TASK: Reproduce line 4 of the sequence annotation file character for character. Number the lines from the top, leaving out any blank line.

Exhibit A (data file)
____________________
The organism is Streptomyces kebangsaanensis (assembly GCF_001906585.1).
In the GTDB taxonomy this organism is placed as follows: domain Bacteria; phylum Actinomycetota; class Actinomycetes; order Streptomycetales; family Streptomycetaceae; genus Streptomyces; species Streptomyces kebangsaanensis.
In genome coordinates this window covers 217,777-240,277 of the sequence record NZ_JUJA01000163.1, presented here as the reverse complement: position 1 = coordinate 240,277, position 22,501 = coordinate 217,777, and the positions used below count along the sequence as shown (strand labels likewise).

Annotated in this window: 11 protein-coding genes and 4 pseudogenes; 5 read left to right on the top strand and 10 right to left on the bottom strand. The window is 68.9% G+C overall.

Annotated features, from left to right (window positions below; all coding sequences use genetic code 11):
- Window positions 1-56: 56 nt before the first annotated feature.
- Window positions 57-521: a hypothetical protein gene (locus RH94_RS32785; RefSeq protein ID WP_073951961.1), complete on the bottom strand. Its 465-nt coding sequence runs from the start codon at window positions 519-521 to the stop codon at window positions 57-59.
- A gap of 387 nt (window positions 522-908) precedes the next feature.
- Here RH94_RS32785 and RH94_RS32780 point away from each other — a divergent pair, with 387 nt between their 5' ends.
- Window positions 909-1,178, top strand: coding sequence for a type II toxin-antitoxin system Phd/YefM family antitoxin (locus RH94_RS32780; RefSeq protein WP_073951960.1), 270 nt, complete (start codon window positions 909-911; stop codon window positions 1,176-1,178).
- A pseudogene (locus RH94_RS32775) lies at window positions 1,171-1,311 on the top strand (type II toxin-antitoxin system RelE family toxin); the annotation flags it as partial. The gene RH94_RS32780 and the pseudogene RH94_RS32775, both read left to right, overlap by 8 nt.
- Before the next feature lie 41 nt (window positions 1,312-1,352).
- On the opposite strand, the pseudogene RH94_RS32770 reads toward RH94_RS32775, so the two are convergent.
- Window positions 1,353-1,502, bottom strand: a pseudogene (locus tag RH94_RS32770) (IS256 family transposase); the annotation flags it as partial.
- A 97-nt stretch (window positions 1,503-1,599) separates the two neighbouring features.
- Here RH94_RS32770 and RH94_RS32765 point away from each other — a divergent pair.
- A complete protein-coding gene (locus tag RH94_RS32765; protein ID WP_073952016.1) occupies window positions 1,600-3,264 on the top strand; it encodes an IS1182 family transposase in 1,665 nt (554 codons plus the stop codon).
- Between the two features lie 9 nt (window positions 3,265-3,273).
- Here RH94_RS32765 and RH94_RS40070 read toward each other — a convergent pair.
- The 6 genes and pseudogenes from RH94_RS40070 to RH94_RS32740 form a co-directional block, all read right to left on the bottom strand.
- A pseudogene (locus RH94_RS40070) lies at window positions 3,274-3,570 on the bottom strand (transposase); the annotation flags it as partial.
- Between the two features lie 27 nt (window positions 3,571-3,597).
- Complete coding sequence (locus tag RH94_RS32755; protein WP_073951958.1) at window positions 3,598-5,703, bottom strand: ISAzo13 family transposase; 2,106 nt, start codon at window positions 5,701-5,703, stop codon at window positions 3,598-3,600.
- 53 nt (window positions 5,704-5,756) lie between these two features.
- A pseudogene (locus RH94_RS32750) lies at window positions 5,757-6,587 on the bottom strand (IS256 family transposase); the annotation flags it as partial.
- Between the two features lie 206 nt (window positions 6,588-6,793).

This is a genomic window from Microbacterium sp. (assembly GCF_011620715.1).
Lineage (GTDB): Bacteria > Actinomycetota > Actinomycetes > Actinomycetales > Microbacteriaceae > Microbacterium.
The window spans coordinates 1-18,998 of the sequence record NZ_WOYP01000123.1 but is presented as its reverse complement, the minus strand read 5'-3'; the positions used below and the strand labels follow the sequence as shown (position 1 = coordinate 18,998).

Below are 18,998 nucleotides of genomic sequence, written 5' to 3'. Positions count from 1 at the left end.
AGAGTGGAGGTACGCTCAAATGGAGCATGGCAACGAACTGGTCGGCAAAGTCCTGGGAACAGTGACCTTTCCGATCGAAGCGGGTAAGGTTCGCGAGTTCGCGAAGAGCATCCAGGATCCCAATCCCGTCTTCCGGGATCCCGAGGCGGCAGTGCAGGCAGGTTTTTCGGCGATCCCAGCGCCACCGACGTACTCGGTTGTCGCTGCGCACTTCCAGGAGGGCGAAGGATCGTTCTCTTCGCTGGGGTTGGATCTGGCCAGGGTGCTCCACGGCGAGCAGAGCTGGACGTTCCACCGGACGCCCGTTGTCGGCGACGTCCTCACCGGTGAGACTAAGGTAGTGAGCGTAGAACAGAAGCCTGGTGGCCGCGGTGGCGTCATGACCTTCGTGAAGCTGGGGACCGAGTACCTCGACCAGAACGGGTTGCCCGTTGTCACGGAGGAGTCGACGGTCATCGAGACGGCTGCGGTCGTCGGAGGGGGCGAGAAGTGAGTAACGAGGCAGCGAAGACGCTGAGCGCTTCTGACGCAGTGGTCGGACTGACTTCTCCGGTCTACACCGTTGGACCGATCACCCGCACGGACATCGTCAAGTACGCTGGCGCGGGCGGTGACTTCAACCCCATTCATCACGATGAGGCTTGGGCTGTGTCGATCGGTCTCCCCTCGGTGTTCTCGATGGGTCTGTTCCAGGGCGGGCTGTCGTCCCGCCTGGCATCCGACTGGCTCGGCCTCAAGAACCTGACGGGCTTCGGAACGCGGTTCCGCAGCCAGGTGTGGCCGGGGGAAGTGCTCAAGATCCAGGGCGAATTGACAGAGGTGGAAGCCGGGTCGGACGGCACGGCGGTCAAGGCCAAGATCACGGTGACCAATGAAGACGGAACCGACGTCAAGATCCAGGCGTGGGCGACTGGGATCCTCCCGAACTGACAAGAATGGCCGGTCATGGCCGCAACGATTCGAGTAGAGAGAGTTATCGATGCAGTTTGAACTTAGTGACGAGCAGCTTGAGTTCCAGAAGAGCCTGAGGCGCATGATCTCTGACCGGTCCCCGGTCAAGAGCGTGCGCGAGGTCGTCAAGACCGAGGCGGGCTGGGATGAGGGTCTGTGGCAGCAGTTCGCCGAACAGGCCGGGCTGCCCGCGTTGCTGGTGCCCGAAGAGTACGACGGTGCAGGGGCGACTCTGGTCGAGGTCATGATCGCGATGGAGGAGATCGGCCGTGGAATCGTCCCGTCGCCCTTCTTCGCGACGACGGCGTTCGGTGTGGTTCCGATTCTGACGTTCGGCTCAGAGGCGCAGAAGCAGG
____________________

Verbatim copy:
Annotated in this window: 11 protein-coding genes and 4 pseudogenes; 5 read left to right on the top strand and 10 right to left on the bottom strand. The window is 68.9% G+C overall.